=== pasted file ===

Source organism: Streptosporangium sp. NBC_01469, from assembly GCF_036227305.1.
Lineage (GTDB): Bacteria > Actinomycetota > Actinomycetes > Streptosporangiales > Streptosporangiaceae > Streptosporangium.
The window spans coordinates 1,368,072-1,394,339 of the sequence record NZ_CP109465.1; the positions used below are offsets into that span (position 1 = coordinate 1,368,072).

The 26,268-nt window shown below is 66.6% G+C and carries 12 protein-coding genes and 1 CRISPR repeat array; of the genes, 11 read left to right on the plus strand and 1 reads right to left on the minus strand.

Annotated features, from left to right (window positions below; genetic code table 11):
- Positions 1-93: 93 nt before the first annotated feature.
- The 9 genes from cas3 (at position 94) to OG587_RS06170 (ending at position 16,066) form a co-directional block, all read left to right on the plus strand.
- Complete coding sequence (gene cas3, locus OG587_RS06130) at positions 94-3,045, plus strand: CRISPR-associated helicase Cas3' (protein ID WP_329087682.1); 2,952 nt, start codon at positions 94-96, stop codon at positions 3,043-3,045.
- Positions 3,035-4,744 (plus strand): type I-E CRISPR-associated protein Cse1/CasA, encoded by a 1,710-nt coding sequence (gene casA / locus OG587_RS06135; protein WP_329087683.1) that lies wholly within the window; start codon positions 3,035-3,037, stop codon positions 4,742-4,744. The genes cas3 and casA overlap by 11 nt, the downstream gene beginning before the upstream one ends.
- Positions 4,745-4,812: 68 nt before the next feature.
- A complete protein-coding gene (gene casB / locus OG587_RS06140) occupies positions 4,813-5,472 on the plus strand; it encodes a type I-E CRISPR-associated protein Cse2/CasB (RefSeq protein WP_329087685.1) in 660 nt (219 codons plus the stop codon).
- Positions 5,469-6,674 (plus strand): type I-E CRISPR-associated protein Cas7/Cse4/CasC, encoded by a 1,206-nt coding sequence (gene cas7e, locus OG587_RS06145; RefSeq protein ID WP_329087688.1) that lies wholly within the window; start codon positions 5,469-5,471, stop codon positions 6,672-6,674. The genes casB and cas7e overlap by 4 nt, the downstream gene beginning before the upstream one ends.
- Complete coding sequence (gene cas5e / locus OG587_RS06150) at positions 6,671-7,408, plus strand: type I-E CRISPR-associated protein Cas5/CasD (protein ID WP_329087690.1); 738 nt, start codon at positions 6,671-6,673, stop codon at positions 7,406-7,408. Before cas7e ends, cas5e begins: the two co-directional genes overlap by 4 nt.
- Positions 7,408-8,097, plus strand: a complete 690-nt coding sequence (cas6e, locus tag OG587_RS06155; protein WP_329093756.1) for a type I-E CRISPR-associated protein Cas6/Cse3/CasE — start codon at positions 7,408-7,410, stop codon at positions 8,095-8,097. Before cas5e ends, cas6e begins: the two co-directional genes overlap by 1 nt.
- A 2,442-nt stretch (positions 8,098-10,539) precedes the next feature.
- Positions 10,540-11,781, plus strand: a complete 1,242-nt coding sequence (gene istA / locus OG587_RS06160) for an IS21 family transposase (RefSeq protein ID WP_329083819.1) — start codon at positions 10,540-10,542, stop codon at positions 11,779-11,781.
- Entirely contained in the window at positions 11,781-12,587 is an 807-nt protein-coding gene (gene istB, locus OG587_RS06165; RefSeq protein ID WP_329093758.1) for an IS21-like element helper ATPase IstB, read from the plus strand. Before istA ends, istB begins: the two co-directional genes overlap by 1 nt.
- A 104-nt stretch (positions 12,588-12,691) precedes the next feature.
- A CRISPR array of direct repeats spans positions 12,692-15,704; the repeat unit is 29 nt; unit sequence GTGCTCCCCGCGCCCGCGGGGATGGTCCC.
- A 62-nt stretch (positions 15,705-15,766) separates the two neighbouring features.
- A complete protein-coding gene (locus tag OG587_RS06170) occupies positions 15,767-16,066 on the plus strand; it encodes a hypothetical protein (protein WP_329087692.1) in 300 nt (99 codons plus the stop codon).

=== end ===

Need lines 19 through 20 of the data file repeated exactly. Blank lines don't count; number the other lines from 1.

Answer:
- A CRISPR array of direct repeats spans positions 12,692-15,704; the repeat unit is 29 nt; unit sequence GTGCTCCCCGCGCCCGCGGGGATGGTCCC.
- A 62-nt stretch (positions 15,705-15,766) separates the two neighbouring features.